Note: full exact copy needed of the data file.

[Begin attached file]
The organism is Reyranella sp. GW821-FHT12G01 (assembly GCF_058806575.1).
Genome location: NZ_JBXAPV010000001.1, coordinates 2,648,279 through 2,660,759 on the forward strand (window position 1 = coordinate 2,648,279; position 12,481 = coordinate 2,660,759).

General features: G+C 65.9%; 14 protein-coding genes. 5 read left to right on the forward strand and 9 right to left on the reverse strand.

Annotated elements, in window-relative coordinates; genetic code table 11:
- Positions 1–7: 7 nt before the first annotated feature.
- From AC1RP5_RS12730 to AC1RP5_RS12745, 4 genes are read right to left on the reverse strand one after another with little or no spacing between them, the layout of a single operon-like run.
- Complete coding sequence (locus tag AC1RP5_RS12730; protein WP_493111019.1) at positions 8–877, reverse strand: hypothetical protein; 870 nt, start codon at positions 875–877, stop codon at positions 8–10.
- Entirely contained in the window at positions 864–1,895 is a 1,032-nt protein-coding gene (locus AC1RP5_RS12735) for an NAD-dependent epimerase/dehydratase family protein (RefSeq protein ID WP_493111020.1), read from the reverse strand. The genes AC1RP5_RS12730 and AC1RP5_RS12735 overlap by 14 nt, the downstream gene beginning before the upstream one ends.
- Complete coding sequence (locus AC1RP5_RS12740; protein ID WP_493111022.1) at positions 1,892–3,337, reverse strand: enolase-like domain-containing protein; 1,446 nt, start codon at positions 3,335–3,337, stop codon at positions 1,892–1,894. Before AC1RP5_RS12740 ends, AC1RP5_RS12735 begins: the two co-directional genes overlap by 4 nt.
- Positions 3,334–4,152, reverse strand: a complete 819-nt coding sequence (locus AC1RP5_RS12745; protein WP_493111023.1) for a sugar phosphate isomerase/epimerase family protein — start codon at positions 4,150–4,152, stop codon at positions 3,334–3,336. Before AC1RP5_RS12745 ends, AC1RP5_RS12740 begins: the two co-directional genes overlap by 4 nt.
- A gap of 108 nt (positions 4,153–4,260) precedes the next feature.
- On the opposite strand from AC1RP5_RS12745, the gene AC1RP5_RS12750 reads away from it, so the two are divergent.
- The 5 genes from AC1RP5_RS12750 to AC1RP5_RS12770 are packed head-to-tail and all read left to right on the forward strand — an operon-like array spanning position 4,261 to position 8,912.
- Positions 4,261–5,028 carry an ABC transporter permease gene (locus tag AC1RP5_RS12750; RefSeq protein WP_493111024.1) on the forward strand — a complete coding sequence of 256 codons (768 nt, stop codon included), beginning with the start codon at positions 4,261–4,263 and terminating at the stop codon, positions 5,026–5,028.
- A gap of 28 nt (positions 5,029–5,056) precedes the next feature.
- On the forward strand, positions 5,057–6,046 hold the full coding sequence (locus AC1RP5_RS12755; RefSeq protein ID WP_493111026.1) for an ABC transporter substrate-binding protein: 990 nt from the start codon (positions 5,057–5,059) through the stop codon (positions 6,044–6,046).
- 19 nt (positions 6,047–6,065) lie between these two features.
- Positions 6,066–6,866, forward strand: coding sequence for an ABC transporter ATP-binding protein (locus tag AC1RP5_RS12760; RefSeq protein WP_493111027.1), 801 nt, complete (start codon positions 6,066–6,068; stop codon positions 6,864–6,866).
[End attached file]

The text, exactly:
The organism is Reyranella sp. GW821-FHT12G01 (assembly GCF_058806575.1).
Genome location: NZ_JBXAPV010000001.1, coordinates 2,648,279 through 2,660,759 on the forward strand (window position 1 = coordinate 2,648,279; position 12,481 = coordinate 2,660,759).

General features: G+C 65.9%; 14 protein-coding genes. 5 read left to right on the forward strand and 9 right to left on the reverse strand.

Annotated elements, in window-relative coordinates; genetic code table 11:
- Positions 1–7: 7 nt before the first annotated feature.
- From AC1RP5_RS12730 to AC1RP5_RS12745, 4 genes are read right to left on the reverse strand one after another with little or no spacing between them, the layout of a single operon-like run.
- Complete coding sequence (locus tag AC1RP5_RS12730; protein WP_493111019.1) at positions 8–877, reverse strand: hypothetical protein; 870 nt, start codon at positions 875–877, stop codon at positions 8–10.
- Entirely contained in the window at positions 864–1,895 is a 1,032-nt protein-coding gene (locus AC1RP5_RS12735) for an NAD-dependent epimerase/dehydratase family protein (RefSeq protein ID WP_493111020.1), read from the reverse strand. The genes AC1RP5_RS12730 and AC1RP5_RS12735 overlap by 14 nt, the downstream gene beginning before the upstream one ends.
- Complete coding sequence (locus AC1RP5_RS12740; protein ID WP_493111022.1) at positions 1,892–3,337, reverse strand: enolase-like domain-containing protein; 1,446 nt, start codon at positions 3,335–3,337, stop codon at positions 1,892–1,894. Before AC1RP5_RS12740 ends, AC1RP5_RS12735 begins: the two co-directional genes overlap by 4 nt.
- Positions 3,334–4,152, reverse strand: a complete 819-nt coding sequence (locus AC1RP5_RS12745; protein WP_493111023.1) for a sugar phosphate isomerase/epimerase family protein — start codon at positions 4,150–4,152, stop codon at positions 3,334–3,336. Before AC1RP5_RS12745 ends, AC1RP5_RS12740 begins: the two co-directional genes overlap by 4 nt.
- A gap of 108 nt (positions 4,153–4,260) precedes the next feature.
- On the opposite strand from AC1RP5_RS12745, the gene AC1RP5_RS12750 reads away from it, so the two are divergent.
- The 5 genes from AC1RP5_RS12750 to AC1RP5_RS12770 are packed head-to-tail and all read left to right on the forward strand — an operon-like array spanning position 4,261 to position 8,912.
- Positions 4,261–5,028 carry an ABC transporter permease gene (locus tag AC1RP5_RS12750; RefSeq protein WP_493111024.1) on the forward strand — a complete coding sequence of 256 codons (768 nt, stop codon included), beginning with the start codon at positions 4,261–4,263 and terminating at the stop codon, positions 5,026–5,028.
- A gap of 28 nt (positions 5,029–5,056) precedes the next feature.
- On the forward strand, positions 5,057–6,046 hold the full coding sequence (locus AC1RP5_RS12755; RefSeq protein ID WP_493111026.1) for an ABC transporter substrate-binding protein: 990 nt from the start codon (positions 5,057–5,059) through the stop codon (positions 6,044–6,046).
- 19 nt (positions 6,047–6,065) lie between these two features.
- Positions 6,066–6,866, forward strand: coding sequence for an ABC transporter ATP-binding protein (locus tag AC1RP5_RS12760; RefSeq protein WP_493111027.1), 801 nt, complete (start codon positions 6,066–6,068; stop codon positions 6,864–6,866).